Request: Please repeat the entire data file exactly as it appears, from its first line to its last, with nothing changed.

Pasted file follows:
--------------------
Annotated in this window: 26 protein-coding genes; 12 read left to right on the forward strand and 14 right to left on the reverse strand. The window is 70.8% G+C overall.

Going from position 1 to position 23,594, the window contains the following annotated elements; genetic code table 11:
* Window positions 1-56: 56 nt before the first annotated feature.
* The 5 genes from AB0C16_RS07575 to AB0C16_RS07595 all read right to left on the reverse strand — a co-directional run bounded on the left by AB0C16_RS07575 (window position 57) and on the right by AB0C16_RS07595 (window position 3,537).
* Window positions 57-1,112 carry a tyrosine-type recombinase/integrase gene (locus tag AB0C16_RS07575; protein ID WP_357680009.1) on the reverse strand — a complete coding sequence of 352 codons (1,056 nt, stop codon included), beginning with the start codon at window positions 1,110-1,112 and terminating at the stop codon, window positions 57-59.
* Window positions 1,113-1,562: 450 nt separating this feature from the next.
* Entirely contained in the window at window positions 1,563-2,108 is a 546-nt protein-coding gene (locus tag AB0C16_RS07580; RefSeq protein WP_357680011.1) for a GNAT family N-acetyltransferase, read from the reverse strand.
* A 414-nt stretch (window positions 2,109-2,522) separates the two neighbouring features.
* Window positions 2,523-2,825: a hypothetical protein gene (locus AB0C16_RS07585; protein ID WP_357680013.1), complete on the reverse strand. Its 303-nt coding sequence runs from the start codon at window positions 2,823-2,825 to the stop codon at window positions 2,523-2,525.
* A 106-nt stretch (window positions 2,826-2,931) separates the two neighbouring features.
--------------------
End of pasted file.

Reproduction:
Annotated in this window: 26 protein-coding genes; 12 read left to right on the forward strand and 14 right to left on the reverse strand. The window is 70.8% G+C overall.

Going from position 1 to position 23,594, the window contains the following annotated elements; genetic code table 11:
* Window positions 1-56: 56 nt before the first annotated feature.
* The 5 genes from AB0C16_RS07575 to AB0C16_RS07595 all read right to left on the reverse strand — a co-directional run bounded on the left by AB0C16_RS07575 (window position 57) and on the right by AB0C16_RS07595 (window position 3,537).
* Window positions 57-1,112 carry a tyrosine-type recombinase/integrase gene (locus tag AB0C16_RS07575; protein ID WP_357680009.1) on the reverse strand — a complete coding sequence of 352 codons (1,056 nt, stop codon included), beginning with the start codon at window positions 1,110-1,112 and terminating at the stop codon, window positions 57-59.
* Window positions 1,113-1,562: 450 nt separating this feature from the next.
* Entirely contained in the window at window positions 1,563-2,108 is a 546-nt protein-coding gene (locus tag AB0C16_RS07580; RefSeq protein WP_357680011.1) for a GNAT family N-acetyltransferase, read from the reverse strand.
* A 414-nt stretch (window positions 2,109-2,522) separates the two neighbouring features.
* Window positions 2,523-2,825: a hypothetical protein gene (locus AB0C16_RS07585; protein ID WP_357680013.1), complete on the reverse strand. Its 303-nt coding sequence runs from the start codon at window positions 2,823-2,825 to the stop codon at window positions 2,523-2,525.
* A 106-nt stretch (window positions 2,826-2,931) separates the two neighbouring features.